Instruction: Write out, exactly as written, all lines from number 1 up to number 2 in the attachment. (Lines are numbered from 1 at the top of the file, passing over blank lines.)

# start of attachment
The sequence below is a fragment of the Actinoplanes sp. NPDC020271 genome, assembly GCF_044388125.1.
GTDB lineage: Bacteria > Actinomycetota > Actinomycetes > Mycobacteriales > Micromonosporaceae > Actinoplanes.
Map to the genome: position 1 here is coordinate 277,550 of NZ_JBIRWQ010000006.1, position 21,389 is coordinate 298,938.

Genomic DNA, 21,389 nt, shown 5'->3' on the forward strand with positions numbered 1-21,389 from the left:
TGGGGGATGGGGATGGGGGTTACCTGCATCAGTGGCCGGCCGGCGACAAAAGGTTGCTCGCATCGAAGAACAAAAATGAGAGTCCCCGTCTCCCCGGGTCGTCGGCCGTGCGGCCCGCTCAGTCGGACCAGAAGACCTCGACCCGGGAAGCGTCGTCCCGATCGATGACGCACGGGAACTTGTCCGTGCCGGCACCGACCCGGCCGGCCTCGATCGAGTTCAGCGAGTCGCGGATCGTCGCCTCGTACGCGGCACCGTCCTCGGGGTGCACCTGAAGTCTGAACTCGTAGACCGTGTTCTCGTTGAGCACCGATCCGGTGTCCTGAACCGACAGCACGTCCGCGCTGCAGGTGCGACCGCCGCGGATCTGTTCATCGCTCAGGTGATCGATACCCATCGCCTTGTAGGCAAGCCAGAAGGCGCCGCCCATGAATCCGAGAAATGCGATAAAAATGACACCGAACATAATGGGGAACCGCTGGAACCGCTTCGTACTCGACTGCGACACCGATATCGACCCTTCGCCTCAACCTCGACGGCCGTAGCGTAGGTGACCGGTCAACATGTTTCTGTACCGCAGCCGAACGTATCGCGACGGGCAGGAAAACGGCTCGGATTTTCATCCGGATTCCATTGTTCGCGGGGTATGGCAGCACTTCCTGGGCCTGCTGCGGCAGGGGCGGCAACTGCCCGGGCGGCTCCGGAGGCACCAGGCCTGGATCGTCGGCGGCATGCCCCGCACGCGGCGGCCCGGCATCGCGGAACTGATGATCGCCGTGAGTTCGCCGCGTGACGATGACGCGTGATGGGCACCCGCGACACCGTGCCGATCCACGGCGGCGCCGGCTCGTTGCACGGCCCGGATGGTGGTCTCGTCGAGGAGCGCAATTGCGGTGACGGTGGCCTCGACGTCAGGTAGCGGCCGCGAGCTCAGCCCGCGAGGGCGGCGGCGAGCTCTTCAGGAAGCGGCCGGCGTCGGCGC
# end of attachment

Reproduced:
The sequence below is a fragment of the Actinoplanes sp. NPDC020271 genome, assembly GCF_044388125.1.
GTDB lineage: Bacteria > Actinomycetota > Actinomycetes > Mycobacteriales > Micromonosporaceae > Actinoplanes.